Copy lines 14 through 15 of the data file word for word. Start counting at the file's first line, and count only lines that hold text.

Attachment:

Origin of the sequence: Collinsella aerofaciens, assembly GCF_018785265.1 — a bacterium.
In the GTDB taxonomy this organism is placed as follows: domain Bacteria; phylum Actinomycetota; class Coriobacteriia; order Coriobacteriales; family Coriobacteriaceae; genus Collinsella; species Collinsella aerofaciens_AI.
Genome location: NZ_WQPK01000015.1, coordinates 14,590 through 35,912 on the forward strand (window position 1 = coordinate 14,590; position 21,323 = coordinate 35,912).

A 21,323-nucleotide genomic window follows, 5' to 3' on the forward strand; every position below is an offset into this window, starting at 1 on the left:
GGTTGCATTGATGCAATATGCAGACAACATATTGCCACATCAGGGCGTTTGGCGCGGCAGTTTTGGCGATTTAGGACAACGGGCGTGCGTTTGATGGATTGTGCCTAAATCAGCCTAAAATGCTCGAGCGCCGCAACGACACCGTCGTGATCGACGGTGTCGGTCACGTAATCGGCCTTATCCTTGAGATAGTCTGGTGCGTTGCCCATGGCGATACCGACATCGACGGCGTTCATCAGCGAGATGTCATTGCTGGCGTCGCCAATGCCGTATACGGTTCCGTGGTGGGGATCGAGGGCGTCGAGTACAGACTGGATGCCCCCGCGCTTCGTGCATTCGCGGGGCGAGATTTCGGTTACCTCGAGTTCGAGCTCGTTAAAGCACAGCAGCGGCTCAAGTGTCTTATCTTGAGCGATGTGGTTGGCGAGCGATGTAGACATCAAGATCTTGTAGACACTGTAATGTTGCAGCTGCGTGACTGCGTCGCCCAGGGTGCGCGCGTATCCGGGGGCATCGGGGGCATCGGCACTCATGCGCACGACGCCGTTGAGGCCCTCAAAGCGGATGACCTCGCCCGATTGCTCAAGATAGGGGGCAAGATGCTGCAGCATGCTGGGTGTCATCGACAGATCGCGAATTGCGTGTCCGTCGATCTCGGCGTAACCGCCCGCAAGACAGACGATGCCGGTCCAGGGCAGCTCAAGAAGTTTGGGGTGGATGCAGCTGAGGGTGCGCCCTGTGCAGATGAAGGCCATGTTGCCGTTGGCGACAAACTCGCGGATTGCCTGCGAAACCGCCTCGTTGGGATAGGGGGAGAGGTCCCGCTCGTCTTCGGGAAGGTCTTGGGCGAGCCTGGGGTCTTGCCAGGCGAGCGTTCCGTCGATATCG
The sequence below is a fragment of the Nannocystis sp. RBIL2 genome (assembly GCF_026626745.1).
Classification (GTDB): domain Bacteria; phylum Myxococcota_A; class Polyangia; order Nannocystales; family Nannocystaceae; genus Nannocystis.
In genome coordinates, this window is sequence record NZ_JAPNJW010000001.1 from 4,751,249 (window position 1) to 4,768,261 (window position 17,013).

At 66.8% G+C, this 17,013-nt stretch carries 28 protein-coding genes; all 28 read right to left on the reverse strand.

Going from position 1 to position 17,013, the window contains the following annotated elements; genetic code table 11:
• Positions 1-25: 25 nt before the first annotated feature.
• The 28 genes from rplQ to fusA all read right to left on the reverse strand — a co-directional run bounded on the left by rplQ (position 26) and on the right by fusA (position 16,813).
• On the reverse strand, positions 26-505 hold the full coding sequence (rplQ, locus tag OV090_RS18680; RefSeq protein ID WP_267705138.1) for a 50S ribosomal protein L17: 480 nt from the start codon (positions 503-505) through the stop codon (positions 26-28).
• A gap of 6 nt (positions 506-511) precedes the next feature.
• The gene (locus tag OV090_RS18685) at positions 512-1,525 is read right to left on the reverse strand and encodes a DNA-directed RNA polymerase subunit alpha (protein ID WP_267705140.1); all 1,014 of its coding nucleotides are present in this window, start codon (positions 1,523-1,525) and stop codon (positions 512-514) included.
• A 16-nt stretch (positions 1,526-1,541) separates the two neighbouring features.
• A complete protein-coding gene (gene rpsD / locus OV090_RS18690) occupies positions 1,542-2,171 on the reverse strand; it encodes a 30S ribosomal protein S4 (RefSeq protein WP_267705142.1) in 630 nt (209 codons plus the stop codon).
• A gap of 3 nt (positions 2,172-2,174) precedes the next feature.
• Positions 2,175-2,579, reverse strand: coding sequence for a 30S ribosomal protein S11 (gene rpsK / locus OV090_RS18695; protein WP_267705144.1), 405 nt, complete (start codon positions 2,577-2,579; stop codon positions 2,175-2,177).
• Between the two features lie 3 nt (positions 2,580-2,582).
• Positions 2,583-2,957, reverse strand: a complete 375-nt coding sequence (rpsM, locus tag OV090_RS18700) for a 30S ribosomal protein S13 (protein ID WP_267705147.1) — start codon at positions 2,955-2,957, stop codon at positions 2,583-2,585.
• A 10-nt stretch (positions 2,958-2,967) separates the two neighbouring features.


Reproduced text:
• A gap of 6 nt (positions 506-511) precedes the next feature.
• The gene (locus tag OV090_RS18685) at positions 512-1,525 is read right to left on the reverse strand and encodes a DNA-directed RNA polymerase subunit alpha (protein ID WP_267705140.1); all 1,014 of its coding nucleotides are present in this window, start codon (positions 1,523-1,525) and stop codon (positions 512-514) included.